“Overly talky” versus a book that had Chris Claremont writing for it.

§ May 16th, 2022 § Filed under blogging about blogging is a sin, dc comics, marvel § 9 Comments

So back in Ye Olden Dayes of this blog, when I wrote about specific comics, all I had to do was dip into the Vast Mikester Comic Archives and pull out a copy of the book I wanted to discuss. “Ah, yes, fetch me that copy of Superman’s Girlfriend Lois Lane #106, would you Jeeves, that’s a good chap,” as I reclined into my Marc Newson Lockheed Lounge Chair, quill in hand, ready to pen the latest enthralling installment of Progressive Fancypants dot com.

Well, that changed when all thoughts of fancypantsness went out the window as I opened up my own comic book store, and the Vast Mikester Comic Archives became The Dismal Dregs once I gave over my personal stock to shop stock. Now when I want to discuss a particular book, it’s either one that I came across at my store, one I can pull images from DCUniverseInfinite.com, or I can bum pics off a pal, usually Bully.

It’s particularly frustrating when the books I want to discuss are definitely ones I bought off the stands at the time of release, and long since given up to the shop, such as 1985’s Heroes for Hope Starring the X-Men from Marvel Comics:

and Heroes Against Hunger from DC Comics:


Produced during that time pop culture remembered that Africa was having some problems, these were fundraising comics to aid the fight against starvation. Honestly, I don’t know how much money was raised by these projects, given each had a price tag of $1.50, so the wholesale price was about half that (unless there was a different discount structure in place for these particular books, which is possible), and unless those distributors also donated their share of the profits…well, that wasn’t much per issue going to charity. It’s a little better once you multiply that portion of the cover price by however many copies were sold to retailers (for which I have no info, so I’m gonna make the rough estimate of about 300,000 for the X-Men book, and half that for the DC one), then maybe you’re talking some real money. Maybe not “We Are the World” money, but not nuthin’, either.

I’m sure some enterprising person out there already crunched all those numbers and I’ll hear about it shortly, but that would take some kind of “internet search engine” to locate something like that. I’ll have to ask my man Jeeves to look into it. Anyway, that’s not what I’m here to talk about.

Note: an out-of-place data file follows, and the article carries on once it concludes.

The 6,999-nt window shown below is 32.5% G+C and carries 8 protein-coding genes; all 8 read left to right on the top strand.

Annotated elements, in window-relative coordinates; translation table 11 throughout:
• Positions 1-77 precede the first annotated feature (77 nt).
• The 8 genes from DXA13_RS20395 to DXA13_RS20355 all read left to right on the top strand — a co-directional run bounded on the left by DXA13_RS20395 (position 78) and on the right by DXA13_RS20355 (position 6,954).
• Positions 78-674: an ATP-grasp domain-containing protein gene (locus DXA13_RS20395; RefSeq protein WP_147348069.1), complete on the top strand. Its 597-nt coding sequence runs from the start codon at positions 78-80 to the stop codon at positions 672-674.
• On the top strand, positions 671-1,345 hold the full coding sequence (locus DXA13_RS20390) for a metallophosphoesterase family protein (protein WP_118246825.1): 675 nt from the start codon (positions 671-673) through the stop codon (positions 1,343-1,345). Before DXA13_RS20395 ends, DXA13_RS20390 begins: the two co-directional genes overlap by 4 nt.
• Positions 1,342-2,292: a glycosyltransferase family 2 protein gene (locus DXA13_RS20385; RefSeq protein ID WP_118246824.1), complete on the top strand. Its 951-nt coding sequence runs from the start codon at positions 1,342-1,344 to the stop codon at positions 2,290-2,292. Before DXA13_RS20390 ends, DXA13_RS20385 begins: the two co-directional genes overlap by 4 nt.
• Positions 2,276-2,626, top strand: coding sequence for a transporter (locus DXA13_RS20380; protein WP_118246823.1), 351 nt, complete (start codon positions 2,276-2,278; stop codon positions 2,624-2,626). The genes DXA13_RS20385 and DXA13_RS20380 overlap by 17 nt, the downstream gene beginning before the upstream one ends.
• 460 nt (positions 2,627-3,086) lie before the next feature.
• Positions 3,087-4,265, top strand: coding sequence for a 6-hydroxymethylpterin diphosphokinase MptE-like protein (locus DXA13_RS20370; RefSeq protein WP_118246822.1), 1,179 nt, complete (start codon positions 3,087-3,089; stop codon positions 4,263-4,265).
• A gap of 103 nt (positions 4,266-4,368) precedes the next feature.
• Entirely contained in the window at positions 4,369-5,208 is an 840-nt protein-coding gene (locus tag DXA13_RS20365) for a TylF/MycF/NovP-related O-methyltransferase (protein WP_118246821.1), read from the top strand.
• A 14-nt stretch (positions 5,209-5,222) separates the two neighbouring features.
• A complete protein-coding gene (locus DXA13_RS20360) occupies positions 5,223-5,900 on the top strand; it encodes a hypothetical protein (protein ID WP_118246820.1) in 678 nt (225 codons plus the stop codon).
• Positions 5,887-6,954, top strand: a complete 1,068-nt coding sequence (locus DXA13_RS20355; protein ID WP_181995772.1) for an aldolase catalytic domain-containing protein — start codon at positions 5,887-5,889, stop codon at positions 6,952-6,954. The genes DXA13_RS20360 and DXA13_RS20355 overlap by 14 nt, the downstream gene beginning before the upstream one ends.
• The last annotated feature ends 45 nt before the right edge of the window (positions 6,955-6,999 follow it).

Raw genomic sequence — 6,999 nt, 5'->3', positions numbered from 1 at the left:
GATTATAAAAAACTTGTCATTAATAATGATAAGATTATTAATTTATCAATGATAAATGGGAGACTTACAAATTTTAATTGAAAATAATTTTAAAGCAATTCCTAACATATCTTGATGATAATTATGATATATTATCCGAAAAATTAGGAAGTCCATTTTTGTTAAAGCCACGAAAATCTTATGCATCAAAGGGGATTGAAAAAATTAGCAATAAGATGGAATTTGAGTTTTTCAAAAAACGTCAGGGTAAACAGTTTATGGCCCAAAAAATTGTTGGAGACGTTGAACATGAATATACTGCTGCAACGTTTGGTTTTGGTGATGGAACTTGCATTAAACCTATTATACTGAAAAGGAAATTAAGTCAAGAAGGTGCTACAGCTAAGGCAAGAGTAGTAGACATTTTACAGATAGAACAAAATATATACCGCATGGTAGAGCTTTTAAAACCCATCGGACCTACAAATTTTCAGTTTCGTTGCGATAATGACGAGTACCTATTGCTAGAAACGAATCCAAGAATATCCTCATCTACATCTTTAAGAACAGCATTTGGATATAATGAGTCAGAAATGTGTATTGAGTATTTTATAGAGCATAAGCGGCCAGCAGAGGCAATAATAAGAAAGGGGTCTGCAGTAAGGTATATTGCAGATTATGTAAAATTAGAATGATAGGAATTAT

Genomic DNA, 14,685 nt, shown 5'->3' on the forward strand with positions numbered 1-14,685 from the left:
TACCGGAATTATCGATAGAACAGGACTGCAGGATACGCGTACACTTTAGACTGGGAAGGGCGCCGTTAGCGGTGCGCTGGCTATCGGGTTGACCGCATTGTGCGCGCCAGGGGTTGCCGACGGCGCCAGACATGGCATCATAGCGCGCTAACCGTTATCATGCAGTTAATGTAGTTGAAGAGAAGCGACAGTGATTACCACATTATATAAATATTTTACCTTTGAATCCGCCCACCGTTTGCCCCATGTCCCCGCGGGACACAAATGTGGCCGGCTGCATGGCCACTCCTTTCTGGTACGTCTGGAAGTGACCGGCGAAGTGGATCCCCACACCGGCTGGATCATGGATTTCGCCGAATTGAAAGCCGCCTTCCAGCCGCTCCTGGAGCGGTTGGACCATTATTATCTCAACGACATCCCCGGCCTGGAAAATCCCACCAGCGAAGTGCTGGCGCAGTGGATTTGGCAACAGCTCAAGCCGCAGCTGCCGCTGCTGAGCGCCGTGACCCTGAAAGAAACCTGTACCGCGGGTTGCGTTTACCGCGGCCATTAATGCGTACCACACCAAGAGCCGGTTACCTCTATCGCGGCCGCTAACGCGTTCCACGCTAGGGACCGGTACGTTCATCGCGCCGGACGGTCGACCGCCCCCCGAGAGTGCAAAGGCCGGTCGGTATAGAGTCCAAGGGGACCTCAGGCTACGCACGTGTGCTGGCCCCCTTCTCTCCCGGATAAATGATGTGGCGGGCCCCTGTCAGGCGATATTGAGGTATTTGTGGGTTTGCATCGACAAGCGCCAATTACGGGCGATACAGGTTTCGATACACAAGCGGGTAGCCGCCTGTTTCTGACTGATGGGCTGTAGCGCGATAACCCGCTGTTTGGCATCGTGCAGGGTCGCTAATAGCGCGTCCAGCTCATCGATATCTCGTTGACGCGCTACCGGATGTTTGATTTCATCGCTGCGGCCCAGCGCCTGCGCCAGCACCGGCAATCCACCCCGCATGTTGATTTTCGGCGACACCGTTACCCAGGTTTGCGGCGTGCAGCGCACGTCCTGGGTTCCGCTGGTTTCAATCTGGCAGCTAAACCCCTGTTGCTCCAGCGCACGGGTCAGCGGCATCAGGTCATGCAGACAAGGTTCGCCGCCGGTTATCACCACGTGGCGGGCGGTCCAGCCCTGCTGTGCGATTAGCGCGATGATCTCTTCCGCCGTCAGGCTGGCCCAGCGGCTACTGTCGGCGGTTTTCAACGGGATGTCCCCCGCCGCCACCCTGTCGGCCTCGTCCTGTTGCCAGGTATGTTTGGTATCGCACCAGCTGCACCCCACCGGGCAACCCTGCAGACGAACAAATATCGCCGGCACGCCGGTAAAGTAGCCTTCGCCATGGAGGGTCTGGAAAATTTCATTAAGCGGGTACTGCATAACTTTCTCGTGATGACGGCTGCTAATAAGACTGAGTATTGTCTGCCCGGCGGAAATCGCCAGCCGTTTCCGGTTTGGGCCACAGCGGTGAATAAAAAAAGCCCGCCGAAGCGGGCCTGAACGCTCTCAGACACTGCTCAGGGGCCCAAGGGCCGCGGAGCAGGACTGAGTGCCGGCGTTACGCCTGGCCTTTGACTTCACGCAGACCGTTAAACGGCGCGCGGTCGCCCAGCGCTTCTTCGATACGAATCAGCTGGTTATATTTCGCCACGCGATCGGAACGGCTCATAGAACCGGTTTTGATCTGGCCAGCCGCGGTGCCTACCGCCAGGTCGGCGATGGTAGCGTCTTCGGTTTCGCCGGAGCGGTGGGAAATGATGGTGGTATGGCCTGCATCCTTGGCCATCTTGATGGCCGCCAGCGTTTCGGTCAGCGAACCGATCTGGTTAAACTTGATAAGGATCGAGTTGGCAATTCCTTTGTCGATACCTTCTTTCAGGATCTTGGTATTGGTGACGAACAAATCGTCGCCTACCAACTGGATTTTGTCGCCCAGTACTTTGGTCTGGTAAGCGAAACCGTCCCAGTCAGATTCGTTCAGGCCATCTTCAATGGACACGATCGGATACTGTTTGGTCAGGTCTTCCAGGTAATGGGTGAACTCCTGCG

No, what I’m here to talk about is the impact these books had on me, and possibly also on cultural awareness overall (as far as “comic book fandom cultural awareness” goes on something like this). And all this came about because I was processing a collection the other day that had a copy of the Marvel benefit book. That in itself isn’t terribly unusual…copies of this title show up in collections all the time, far more frequently than the DC counterpart, which is why I presumed earlier the vast disparity in printruns.

But whenever I get a copy, I poke through it and marvel (so to speak) at the creative teams they put together for the short vignettes within…usually only two or three pages long by a specific creative team. There is a bare thread of a storyline connecting everything, but the real meat are the small character bits each short provides, as the various X-Men face personal, emotional challenges. Harlan Ellison and Frank Miller presents Wolverine rising above his savage instincts, Chris Claremont and Brian Bolland have Storm confronting her various self-images, Stephen King(!) and Bernie Wrightson have Kitty face off against…well, hunger (there’s more to it than that, didn’t flip through it agin to refresh my memory, but boy that “Good God, let’s eat!” still sticks with me). And then there’s this, which I took an askew shot of at the shop to post onto Twitter:


…contrasting Magneto’s Holocaust survivor background with the future he may bring about with his battle for mutant superiority over the common folk. I mean, Hitler shows up on this page to praise Magneto, it ain’t exactly subtle. It’s Alan Moore in a very rare bit of Marvel work (his only new post-UK work for the company, I believe), drawn by the underground comix legend Richard Corben. Not shown (except a bit in the last panel of that page there) are the great rotting corpses that only Corben could create. It may very well be one of my favorite bits of X-Men comics.